Police officers are no strangers to a fast-paced and ever-changing work environment.
Due to the nature of the job, it comes as no surprise that even though an officer retires, he or she may not be fully ready to walk away from the job.
“I want to continue in law enforcement because I’m not ready to just completely retire,” said Master Reserve Officer Pam Hardacre of the Tustin PD. “I want to serve. I’m still young.”
For those who aren’t quite ready to fully cut ties with their careers in law enforcement, the Tustin Police Department’s master reserve officer (MRO) program provides the perfect transition.
Tustin’s MROs have honorably retired from their full-time law enforcement career, but remain involved in the profession as a part-time police officer.
MROs work a variety of details at the agency.
Some work the front desk, some are in investigations, some work in professional standards, some work in traffic, and some assist with special events.
“The point of the master reserve program is to fill a slot, and I’m not talking about just a job position, I’m talking about a hole,” said Sgt. Matt Nunley, who oversees the master reserve program at the TPD. “Over a career that spans into retirement, you’ll do a lot of different things. So for them to come over here and bring that expertise, it’s a huge benefit for our department.”
Anywhere there’s a need for a master reserve, the TPD is willing to put one there.
In addition to providing a transition into full retirement, the benefits of working as a MRO for the Tustin PD make the job enticing.
Master reserves work part-time (up to 960 hours a year) and it pays well (over $35 per hour).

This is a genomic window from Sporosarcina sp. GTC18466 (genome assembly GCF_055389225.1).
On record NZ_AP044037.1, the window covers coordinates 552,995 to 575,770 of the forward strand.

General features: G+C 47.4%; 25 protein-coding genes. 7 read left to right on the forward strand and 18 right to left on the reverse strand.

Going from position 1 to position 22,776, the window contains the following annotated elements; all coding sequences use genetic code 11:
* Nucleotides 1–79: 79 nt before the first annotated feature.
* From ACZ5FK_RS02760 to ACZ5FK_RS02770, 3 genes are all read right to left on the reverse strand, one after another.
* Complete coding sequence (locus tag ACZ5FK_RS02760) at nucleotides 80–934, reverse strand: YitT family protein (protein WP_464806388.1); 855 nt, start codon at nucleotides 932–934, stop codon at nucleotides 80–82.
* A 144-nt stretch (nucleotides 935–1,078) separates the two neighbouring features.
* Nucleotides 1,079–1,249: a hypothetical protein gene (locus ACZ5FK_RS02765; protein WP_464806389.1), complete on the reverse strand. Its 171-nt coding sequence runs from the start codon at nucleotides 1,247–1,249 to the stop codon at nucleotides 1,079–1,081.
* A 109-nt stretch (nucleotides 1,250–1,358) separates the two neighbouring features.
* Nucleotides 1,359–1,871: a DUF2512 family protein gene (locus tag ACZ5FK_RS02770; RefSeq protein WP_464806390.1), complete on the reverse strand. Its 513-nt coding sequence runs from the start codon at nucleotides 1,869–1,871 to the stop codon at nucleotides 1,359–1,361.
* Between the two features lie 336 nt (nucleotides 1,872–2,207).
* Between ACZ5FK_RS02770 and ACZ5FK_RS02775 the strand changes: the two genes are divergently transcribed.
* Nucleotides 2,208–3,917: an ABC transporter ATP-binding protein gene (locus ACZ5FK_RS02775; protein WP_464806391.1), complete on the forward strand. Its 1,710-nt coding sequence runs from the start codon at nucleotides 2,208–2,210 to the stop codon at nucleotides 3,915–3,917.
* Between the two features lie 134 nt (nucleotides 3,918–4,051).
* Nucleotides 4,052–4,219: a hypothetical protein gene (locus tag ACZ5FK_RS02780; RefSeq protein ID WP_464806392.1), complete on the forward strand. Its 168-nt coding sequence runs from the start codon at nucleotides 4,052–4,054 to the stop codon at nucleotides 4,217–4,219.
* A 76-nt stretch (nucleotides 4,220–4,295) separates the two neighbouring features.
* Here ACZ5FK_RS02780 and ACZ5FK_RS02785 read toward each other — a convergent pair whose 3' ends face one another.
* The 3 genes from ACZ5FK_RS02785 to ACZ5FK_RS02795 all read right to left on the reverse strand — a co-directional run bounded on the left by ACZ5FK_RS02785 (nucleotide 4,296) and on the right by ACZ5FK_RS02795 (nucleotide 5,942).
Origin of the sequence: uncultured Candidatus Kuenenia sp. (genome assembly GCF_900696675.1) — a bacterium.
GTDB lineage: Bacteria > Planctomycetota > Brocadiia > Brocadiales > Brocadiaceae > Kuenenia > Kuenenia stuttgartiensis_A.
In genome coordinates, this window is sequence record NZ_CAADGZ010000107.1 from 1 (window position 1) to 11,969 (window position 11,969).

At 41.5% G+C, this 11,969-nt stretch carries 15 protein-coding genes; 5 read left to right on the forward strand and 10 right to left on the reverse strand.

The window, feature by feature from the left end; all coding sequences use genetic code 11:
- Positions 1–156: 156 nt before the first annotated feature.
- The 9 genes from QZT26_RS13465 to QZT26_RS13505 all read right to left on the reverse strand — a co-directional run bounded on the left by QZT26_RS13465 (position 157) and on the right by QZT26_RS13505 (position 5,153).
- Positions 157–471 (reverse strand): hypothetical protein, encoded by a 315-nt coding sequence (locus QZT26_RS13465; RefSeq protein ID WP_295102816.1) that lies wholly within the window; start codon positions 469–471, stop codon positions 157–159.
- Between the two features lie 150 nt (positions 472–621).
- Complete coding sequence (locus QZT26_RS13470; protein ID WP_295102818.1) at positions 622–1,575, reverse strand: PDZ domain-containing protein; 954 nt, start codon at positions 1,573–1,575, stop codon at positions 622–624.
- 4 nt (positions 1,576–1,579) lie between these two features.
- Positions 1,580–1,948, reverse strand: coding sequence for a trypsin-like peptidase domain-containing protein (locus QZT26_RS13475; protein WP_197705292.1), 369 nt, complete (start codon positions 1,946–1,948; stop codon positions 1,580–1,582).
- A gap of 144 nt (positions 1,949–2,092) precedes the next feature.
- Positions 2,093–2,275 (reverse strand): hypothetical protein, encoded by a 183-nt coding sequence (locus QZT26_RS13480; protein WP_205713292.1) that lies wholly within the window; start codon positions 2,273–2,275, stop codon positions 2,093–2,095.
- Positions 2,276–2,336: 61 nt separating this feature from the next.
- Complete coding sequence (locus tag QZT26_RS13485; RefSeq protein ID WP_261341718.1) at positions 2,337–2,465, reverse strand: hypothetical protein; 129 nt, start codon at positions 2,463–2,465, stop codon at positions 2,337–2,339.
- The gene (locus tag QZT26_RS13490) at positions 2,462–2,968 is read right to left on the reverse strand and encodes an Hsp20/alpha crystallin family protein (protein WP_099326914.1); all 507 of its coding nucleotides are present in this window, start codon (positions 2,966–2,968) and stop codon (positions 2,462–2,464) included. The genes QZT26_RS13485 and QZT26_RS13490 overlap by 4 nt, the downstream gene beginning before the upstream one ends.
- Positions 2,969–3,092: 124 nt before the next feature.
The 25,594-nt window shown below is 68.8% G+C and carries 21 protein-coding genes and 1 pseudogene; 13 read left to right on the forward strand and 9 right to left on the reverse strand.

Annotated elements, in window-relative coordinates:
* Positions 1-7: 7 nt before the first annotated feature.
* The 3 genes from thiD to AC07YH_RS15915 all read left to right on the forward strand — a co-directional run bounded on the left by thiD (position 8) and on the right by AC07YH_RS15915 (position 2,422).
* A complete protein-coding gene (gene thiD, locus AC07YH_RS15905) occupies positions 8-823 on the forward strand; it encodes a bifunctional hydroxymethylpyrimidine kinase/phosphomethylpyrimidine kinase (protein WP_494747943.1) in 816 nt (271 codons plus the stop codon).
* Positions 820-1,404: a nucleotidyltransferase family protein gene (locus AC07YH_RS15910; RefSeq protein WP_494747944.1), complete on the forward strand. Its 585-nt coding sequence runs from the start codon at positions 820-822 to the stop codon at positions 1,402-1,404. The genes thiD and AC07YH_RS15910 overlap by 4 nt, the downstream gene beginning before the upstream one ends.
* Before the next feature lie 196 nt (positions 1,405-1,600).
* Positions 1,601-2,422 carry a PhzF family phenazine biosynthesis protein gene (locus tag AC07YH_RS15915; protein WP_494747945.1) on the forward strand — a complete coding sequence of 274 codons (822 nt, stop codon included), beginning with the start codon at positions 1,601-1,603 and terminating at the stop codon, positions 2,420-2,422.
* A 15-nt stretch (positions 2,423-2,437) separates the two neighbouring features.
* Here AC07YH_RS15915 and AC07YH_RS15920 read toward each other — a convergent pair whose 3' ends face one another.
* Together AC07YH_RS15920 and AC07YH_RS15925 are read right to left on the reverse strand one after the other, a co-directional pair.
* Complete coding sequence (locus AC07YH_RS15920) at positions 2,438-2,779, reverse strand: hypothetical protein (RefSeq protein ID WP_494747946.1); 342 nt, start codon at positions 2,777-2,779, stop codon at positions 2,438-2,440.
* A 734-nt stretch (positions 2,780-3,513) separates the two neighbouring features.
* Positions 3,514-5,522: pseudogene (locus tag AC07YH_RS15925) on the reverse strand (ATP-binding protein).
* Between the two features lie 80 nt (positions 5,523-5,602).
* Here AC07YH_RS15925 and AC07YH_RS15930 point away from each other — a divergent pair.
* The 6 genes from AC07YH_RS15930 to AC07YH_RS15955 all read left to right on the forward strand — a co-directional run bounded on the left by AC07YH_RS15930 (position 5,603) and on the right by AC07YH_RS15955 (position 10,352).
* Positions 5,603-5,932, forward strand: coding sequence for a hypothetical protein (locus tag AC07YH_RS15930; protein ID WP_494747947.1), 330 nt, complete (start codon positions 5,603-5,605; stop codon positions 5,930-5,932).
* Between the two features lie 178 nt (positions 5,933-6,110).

Because MROs come to the department with years of experience under their belt, they provide a valuable asset to Tustin: their institutional knowledge.
“In the 27 years that I worked for Anaheim, I was able to work a lot of amazing details,” Master Reserve Officer Kathleen Helmick said. “Not that I’m an expert, but I have developed a little bit of expertise and I still want to help the community as best I can.”
The backgrounds of Tustin’s master reserve officers span from working forgery to burglaries to undercover to domestic violence, and even to going after stalkers, terrorists, and child abusers, just to name a few.
Hardacre was a full-time officer at the TPD and worked sexual assault cases prior to retiring.
Now working the front counter at the department, her background is extremely useful when people come in to report a sexual assault.
“You never know who’s going to come up to the front counter,” Hardacre said.
MROs can work for the Tustin PD for up to three years. If they want to continue to work after that, they can request a one-year extension.
“Your master reserves are good for bridging that gap while you get your retirees off to their next career and you bring the new guys on,” Helmick said.
Once an applicant applies to be a MRO, the department will do a full background investigation. Once they clear backgrounds, applicants are interviewed by the chief and they need to pass a modified medical and psych evaluation. Since MROs carry firearms, they also need to qualify in department firearms training.
“It’s a great program; I’m always recruiting, and it keeps me busy,” Master Reserve Officer Nasario Solis said. “I just really enjoy working here. It’s different than the other agencies that I’ve worked at and there isn’t a day that goes by without someone thanking me for being here and helping out.”
The Tustin PD currently has five master reserve officers, but is always looking for new talent to join its team.
“I highly recommend applying; It’s the best thing I did because it’s the best of both worlds,” Helmick said. “We’re still doing the job that we love and still making a difference in society, helping as many people as (we) can, but on a part-time basis.”
Interested law enforcement professionals with questions about the Tustin Police Department’s master reserve officer program or want to know how to apply, please call Sgt. Matt Nunley at 714-573-3285.